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“As the pandemic took hold and the UK entered lockdown, the property market was effectively put on pause though a limited number of transactions completed and off plan purchases were agreed during this time.

“Upon reopening in mid-May the UK property market saw pent up demand unleashed which has driven price growth upwards – every region in the country recorded an increase in house prices in 2020.”

BY RYAN BEMBRIDGE

Source: Property Wire

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House prices have doubled over the past decade

Average house prices have increased by 51% over the past 10 years, according to e.surv’s Chartered Surveyors House Price Index.

On a monthly basis, house prices across England and Wales increased by 1.4% between November and December 2020.

Throughout 2020, house prices rose by 7.8% despite the added complications of COVID-19.

This is the highest annual increase since 2016, however the majority of growth took place in the last six months of the year as pent-up demand was released by more relaxed coronavirus restrictions.

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As a result, the average house price in England and Wales was £326,762 at the end of December.

Richard Sexton, director at e.surv, said: “During 2020, large numbers of people across the UK were confined to their houses for long periods of time, as we battled the pandemic.

“Over the year many people were forced to adapt their homes to function as offices, schools and nurseries.

“This increased emphasis on where we live and where we spend so much of our lives undoubtedly helped focus many people’s minds on the property market.

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“This increased focus was reflected in the types of property that were most sought after in 2020.

“Larger, typically more expensive, properties with more outdoor space became even more highly prized, which in turn increased the price of the average transaction.

“It’s important to remember that the pandemic which produced such an unusual year is very much still with us.

“Everyone involved in the property market must continue to operate in a responsible manner, making use of technology where possible to support the industry while putting safety first.”

By Jake Carter

Source: Mortgage Introducer

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Mortgage lenders back possessions moratorium

Mortgage lenders have backed the Financial Conduct Authority’s extension to the moratorium on possessions to 1 April 2021.

This followed the government’s extension of the moratorium on private tenant evictions until 21 February 2021 in England. Wales and Scotland have banned rental evictions until 31 March 2021.

Eric Leenders, managing director of personal finance at UK Finance, said: “The banking and finance industry is committed to providing ongoing support to those facing financial difficulty as a result of the pandemic.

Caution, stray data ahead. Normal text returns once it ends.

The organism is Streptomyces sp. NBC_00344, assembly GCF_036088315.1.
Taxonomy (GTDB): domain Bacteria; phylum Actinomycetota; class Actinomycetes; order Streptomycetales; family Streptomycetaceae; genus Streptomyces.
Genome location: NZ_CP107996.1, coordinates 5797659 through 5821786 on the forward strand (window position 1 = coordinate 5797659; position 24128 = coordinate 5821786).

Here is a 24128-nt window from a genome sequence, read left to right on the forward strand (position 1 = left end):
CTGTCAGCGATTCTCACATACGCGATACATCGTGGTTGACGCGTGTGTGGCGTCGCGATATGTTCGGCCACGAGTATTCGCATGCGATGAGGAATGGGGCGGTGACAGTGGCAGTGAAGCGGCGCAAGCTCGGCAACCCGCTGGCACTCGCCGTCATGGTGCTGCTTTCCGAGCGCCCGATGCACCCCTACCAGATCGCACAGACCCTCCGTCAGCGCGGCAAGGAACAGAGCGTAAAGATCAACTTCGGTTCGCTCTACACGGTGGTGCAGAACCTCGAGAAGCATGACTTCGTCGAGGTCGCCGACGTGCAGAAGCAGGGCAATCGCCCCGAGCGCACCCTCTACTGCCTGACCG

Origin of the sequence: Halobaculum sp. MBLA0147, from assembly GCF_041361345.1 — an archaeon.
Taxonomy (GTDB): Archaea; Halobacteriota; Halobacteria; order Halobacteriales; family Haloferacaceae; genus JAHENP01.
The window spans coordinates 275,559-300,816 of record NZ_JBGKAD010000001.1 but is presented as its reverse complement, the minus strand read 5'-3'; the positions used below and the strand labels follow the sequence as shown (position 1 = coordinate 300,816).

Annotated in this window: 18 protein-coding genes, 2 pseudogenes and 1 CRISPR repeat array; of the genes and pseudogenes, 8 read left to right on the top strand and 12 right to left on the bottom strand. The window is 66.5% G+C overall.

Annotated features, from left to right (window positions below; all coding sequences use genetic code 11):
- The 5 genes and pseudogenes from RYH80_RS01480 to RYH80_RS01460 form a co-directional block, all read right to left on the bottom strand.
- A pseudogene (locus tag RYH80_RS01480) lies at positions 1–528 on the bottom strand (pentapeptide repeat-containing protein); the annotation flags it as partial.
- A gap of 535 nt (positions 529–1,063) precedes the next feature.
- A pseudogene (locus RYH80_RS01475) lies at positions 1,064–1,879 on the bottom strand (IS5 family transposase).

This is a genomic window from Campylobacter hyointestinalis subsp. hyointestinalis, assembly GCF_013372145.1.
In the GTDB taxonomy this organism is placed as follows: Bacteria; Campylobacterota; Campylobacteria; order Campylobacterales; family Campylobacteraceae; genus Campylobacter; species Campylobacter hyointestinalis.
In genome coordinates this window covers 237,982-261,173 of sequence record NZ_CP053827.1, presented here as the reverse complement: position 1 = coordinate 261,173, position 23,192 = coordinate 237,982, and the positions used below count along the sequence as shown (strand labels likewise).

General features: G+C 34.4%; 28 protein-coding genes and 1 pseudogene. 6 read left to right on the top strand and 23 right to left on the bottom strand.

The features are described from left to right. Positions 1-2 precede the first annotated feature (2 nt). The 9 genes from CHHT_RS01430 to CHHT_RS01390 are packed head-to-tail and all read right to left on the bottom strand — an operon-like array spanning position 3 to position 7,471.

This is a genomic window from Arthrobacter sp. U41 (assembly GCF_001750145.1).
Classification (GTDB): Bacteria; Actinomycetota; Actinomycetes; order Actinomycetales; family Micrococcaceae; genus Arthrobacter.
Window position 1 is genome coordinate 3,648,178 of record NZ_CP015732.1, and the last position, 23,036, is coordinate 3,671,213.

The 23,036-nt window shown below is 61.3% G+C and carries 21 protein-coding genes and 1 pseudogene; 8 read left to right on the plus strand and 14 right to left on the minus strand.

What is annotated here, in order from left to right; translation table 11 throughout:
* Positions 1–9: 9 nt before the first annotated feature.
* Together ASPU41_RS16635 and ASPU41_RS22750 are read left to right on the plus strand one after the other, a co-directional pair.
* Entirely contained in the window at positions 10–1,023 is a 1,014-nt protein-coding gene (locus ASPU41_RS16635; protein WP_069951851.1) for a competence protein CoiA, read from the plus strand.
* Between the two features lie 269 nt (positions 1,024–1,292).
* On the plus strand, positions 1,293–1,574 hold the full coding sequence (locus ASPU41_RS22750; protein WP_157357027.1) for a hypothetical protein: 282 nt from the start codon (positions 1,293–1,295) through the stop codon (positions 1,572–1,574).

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“The industry is fully supportive of a moratorium on possessions remaining in place until 1 April 2021 to ensure customers do not lose their home at this difficult time.

“This is part of a package of support provided by lenders for those who need it, including payment deferrals and tailored assistance.

“It is vital that customers who are concerned about their finances go online or contact their lender to understand what options and support are available to them.”

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Under the extension, members of UK Finance and the Building Societies Association will agree not to seek, or enforce, a warrant for possession before 1 April 2021, unless there are exceptional circumstances such as a customer requesting proceedings to continue or when the property is in vacant measures.

This latest extension means the measures will have been in effect for 12 months by its end date.

BY RYAN BEMBRIDGE

Source: Property Wire

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What will the property sector look like in 2021?

After the property sector was forced to halt everything during the first lockdown, the second half of the year saw demand for online conveyancing services bounce back dramatically.

We expect this surge to continue throughout Q1, due to a number of reasons.

For starters, the huge back up of prospective buyers and sellers after the spring 2020 market cut-off should keep demand going through early 2021.

Buyers have now had months more to save up a viable house deposit, and both sellers and buyers will want to get the ball rolling.

What’s more, low interest rates, resulting in cheaper mortgages for some, are spurring things on.

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Couple this with the stamp duty holiday continuing up until 31 March 2021, demand is still soaring.

After these incentives diminish come Q3 and 4, we forecast a plateau later in the year.

House Prices to Increase